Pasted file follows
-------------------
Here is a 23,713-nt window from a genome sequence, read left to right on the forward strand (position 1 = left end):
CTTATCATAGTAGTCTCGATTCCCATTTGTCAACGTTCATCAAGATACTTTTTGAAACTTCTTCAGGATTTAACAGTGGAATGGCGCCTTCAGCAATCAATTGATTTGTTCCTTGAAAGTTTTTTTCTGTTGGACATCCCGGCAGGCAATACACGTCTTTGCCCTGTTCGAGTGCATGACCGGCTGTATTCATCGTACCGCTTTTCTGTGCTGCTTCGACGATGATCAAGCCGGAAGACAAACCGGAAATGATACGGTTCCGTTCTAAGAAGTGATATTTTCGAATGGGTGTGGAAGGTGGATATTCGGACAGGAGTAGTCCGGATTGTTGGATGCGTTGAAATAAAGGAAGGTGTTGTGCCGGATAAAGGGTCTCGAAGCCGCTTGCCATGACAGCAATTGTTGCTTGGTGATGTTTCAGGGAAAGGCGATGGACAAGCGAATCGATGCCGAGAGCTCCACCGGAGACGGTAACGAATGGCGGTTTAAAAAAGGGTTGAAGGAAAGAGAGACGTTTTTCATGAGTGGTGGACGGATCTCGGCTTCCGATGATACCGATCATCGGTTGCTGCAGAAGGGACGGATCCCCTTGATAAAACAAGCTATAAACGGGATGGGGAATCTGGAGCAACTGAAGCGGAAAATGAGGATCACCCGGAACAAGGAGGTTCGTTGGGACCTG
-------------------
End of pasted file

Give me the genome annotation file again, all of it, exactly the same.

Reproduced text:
Here is a 23,713-nt window from a genome sequence, read left to right on the forward strand (position 1 = left end):
CTTATCATAGTAGTCTCGATTCCCATTTGTCAACGTTCATCAAGATACTTTTTGAAACTTCTTCAGGATTTAACAGTGGAATGGCGCCTTCAGCAATCAATTGATTTGTTCCTTGAAAGTTTTTTTCTGTTGGACATCCCGGCAGGCAATACACGTCTTTGCCCTGTTCGAGTGCATGACCGGCTGTATTCATCGTACCGCTTTTCTGTGCTGCTTCGACGATGATCAAGCCGGAAGACAAACCGGAAATGATACGGTTCCGTTCTAAGAAGTGATATTTTCGAATGGGTGTGGAAGGTGGATATTCGGACAGGAGTAGTCCGGATTGTTGGATGCGTTGAAATAAAGGAAGGTGTTGTGCCGGATAAAGGGTCTCGAAGCCGCTTGCCATGACAGCAATTGTTGCTTGGTGATGTTTCAGGGAAAGGCGATGGACAAGCGAATCGATGCCGAGAGCTCCACCGGAGACGGTAACGAATGGCGGTTTAAAAAAGGGTTGAAGGAAAGAGAGACGTTTTTCATGAGTGGTGGACGGATCTCGGCTTCCGATGATACCGATCATCGGTTGCTGCAGAAGGGACGGATCCCCTTGATAAAACAAGCTATAAACGGGATGGGGAATCTGGAGCAACTGAAGCGGAAAATGAGGATCACCCGGAACAAGGAGGTTCGTTGGGACCTG